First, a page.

PM announces Parliamentary investigation into ‘shady’ loans given to parties and media
Launching an off-the-agenda debate on justice issues in Parliament on Tuesday (29/03/2016), Prime Minister Alexis Tsipras challenged main opposition New Democracy leader Kyriakos Mitsotakis to distance himself from the “dark recent history of his party”.
He announced that SYRIZA will propose a Parliamentary investigation into suspect loan agreements between banks, political parties and the media. He also raised questions concerning the allegations of intervention levelled against Alternate Justice Minister Dimitris Papangelopoulos.
The prime minister accused ND, on the pretext of a so-called revelation about a supposed government intervention in justice, of acting in close concert with some of the well-known “media of corruption” in order to create a hubbub and false impressions.
“This is not naivete but effrontery and arrogance…You did not even think that in this way, you would be opening Pandora’s box yourselves,” he said.
Tsipras specifically highlighted the “notorious Papangelopoulos intervention” – relating the minister had attempted to influence a prosecutor’s handling of an investigation into the businessman Andreas Vgenopoulos. He noted that a disciplinary inquiry was already underway concerning the handling of the specific case, which involved major financial interests, and the actions or omissions that had resulted in three separate cases files being shelved.
According to the prime minister, three questions naturally sprung to mind in connection with this affair and the minister’s involvement.
Firstly, whether the meeting for which Papangelopoulos stood accused had been requested by the minister or the public prosecutor. Secondly, why the specific case was in the hands of Appeals Prosecutor Georgia Tsatani at all and why it had been removed from the prosecutors for corruption. Lastly, why had the Supreme Court deputy prosecutor issued a document on April 22 stating that all corruption cases were the exclusive province of the corruption prosecutors, then on December 18 in the same year, the same person issued a second document saying that the Vgenopoulos cases had been rightfully removed from the corruption prosecutors.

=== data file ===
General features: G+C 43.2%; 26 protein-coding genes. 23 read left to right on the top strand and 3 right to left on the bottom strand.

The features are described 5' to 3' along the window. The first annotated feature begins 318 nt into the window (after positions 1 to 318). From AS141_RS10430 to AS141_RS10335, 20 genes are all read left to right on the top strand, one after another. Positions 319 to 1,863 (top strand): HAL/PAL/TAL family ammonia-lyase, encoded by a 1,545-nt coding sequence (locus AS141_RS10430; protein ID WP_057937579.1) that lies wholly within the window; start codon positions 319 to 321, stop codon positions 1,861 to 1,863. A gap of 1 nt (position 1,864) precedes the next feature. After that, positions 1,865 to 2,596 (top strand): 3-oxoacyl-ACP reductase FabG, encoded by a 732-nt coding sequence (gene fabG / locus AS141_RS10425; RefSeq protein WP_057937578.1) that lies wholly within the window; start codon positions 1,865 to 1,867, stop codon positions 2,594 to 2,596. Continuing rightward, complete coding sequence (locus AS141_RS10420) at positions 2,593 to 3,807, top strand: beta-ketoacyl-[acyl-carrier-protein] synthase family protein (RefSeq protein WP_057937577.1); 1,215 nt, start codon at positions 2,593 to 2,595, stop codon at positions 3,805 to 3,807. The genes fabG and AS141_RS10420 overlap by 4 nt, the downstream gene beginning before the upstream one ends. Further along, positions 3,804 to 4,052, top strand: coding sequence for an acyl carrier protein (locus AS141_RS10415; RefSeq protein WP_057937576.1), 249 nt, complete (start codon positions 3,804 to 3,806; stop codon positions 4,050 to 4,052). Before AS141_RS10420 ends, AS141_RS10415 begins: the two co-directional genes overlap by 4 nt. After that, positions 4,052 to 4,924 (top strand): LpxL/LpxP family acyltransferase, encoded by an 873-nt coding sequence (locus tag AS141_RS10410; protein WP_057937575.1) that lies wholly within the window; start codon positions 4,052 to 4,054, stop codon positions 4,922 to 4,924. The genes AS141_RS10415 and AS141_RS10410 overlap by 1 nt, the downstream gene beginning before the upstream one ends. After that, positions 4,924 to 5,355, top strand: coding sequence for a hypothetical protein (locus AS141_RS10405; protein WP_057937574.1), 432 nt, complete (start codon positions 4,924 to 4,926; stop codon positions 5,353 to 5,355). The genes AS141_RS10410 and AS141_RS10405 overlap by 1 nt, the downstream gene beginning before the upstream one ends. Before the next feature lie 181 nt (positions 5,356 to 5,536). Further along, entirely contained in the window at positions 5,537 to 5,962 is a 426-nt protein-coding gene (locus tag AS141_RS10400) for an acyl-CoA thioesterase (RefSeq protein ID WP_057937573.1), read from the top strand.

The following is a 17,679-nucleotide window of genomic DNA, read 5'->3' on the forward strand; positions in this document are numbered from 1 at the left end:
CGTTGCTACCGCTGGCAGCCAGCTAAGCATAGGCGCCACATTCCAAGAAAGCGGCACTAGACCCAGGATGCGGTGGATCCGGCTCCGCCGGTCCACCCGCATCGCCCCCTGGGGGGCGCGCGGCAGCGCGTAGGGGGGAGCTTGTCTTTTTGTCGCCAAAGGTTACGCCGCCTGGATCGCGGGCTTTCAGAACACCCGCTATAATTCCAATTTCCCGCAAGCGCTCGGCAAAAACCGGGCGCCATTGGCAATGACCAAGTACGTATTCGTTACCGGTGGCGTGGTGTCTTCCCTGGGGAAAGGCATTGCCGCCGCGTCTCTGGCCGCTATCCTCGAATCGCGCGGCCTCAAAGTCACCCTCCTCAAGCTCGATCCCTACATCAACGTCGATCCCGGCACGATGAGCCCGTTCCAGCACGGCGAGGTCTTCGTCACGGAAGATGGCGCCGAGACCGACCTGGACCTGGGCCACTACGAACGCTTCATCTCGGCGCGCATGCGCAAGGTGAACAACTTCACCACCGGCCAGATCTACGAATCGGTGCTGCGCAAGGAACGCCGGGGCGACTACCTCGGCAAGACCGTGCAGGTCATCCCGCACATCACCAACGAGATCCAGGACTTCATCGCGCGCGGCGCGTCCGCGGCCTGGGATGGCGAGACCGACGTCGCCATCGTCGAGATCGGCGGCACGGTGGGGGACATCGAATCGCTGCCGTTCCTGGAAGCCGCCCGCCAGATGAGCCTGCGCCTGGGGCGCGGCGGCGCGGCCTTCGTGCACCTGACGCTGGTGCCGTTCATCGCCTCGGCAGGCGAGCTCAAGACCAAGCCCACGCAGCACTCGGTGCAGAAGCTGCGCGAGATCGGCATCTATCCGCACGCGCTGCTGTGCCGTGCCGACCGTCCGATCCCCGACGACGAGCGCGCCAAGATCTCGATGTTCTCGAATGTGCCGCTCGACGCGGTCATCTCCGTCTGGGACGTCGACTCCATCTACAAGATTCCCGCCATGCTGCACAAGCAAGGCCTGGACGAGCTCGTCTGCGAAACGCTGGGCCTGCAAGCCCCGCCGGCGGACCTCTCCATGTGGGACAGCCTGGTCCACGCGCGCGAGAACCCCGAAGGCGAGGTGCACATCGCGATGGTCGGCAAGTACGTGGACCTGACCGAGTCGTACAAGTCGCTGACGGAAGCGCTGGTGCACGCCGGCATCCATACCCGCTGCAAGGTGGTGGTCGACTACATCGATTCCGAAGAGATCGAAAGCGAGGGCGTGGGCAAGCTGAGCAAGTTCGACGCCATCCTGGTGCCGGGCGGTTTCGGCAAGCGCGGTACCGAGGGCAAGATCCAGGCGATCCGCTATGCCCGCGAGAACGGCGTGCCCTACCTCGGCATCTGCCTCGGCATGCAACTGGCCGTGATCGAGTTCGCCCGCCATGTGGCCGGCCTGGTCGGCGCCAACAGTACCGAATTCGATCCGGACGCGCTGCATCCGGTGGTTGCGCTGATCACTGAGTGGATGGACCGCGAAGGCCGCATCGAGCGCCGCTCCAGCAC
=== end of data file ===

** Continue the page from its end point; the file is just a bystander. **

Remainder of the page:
“I ask you: is there not a very obvious legal contradiction here?” Tsipras said, noting that members of the opposition had also talked publicly of a cover-up in the specific case.
He went on to announce that SYRIZA’s Parliamentary group will table a proposal for a Parliamentary examining committee to carry out an in-depth investigation of loan agreements between banks, political parties and the media, whose final conclusions will be issued no later than the end of May.
Tsipras stressed that the issue of shady loans given to political parties could not end “overnight” because the previous ND-PASOK coalition government had slipped through an amendment pardoning and giving immunity to those responsible.
The prime minister went on to give a shopping list of 13 major instances of what he alleged were interventions in justice by previous governments, including what he called a direct intervention in the self-administration of courts by a justice minister in the government of former Greek premier Antonis Samaras, shortly before the January 2015 elections, to favour his cronies. There has always been intervention in justice, Tsipras claimed, but the “plot was entirely lost” during the three-year Samaras-Venizelos coalition government.
Omissions were also sometimes a form of intervention, he added, with the most flagrant being the failure to hand over the Lagarde list evidence to the appropriate authorities, while he also spoke of a cover-up in the Siemens’ kickbacks case and slammed the out-of-court settlement with the company as “unacceptable”. He announced that the government will set up a committee of experts and political staff to renegotiate this settlement, calling on the opposition to participate.
Tsipras also repeated that the next constitutional revision “must put a final end to the shame that is the law on ministerial responsibility. Ministers must be treated as any other citizen.”
Referring to the recent case involving former Samaras aide Stavros Papastavrou, the lawyer who paid a 3.3-million-euro fine to avoid criminal charges for undeclared deposits of 5.4 million dollars in Switzerland, Tsipras this was a resounding example of the decadence of the old political system. He asked main opposition ND leader Kyriakos Mitsotakis to explain why he was “covering for” the former premier and Papastavros and why he did not distance himself from the “dark recent past of his party,” and also called on him to explain the revelations of possible ND links with a ring of corrupt journalists.
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